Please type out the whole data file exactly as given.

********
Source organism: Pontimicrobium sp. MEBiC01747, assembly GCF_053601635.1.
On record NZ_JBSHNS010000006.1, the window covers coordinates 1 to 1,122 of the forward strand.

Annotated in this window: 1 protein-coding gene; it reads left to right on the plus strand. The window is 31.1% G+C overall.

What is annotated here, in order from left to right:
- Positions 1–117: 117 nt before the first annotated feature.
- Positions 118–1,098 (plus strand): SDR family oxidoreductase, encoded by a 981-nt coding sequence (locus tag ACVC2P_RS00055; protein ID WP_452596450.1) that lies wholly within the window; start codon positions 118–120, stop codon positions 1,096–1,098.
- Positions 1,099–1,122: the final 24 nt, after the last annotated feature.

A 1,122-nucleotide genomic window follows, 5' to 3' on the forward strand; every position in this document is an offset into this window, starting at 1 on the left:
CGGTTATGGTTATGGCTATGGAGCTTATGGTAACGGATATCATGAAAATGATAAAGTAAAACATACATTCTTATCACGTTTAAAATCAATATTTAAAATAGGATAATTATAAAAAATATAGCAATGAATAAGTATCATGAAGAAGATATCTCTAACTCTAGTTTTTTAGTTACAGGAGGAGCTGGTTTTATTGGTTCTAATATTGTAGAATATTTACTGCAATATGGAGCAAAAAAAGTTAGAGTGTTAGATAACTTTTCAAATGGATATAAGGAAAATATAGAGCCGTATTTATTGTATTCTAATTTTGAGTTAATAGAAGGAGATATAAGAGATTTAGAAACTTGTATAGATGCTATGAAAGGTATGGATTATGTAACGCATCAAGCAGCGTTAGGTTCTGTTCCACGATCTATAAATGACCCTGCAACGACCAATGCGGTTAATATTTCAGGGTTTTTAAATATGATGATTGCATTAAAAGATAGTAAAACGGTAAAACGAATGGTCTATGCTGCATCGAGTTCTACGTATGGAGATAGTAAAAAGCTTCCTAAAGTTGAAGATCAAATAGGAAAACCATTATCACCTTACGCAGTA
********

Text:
Source organism: Pontimicrobium sp. MEBiC01747, assembly GCF_053601635.1.
On record NZ_JBSHNS010000006.1, the window covers coordinates 1 to 1,122 of the forward strand.

Annotated in this window: 1 protein-coding gene; it reads left to right on the plus strand. The window is 31.1% G+C overall.

What is annotated here, in order from left to right:
- Positions 1–117: 117 nt before the first annotated feature.
- Positions 118–1,098 (plus strand): SDR family oxidoreductase, encoded by a 981-nt coding sequence (locus tag ACVC2P_RS00055; protein ID WP_452596450.1) that lies wholly within the window; start codon positions 118–120, stop codon positions 1,096–1,098.
- Positions 1,099–1,122: the final 24 nt, after the last annotated feature.

A 1,122-nucleotide genomic window follows, 5' to 3' on the forward strand; every position in this document is an offset into this window, starting at 1 on the left:
CGGTTATGGTTATGGCTATGGAGCTTATGGTAACGGATATCATGAAAATGATAAAGTAAAACATACATTCTTATCACGTTTAAAATCAATATTTAAAATAGGATAATTATAAAAAATATAGCAATGAATAAGTATCATGAAGAAGATATCTCTAACTCTAGTTTTTTAGTTACAGGAGGAGCTGGTTTTATTGGTTCTAATATTGTAGAATATTTACTGCAATATGGAGCAAAAAAAGTTAGAGTGTTAGATAACTTTTCAAATGGATATAAGGAAAATATAGAGCCGTATTTATTGTATTCTAATTTTGAGTTAATAGAAGGAGATATAAGAGATTTAGAAACTTGTATAGATGCTATGAAAGGTATGGATTATGTAACGCATCAAGCAGCGTTAGGTTCTGTTCCACGATCTATAAATGACCCTGCAACGACCAATGCGGTTAATATTTCAGGGTTTTTAAATATGATGATTGCATTAAAAGATAGTAAAACGGTAAAACGAATGGTCTATGCTGCATCGAGTTCTACGTATGGAGATAGTAAAAAGCTTCCTAAAGTTGAAGATCAAATAGGAAAACCATTATCACCTTACGCAGTA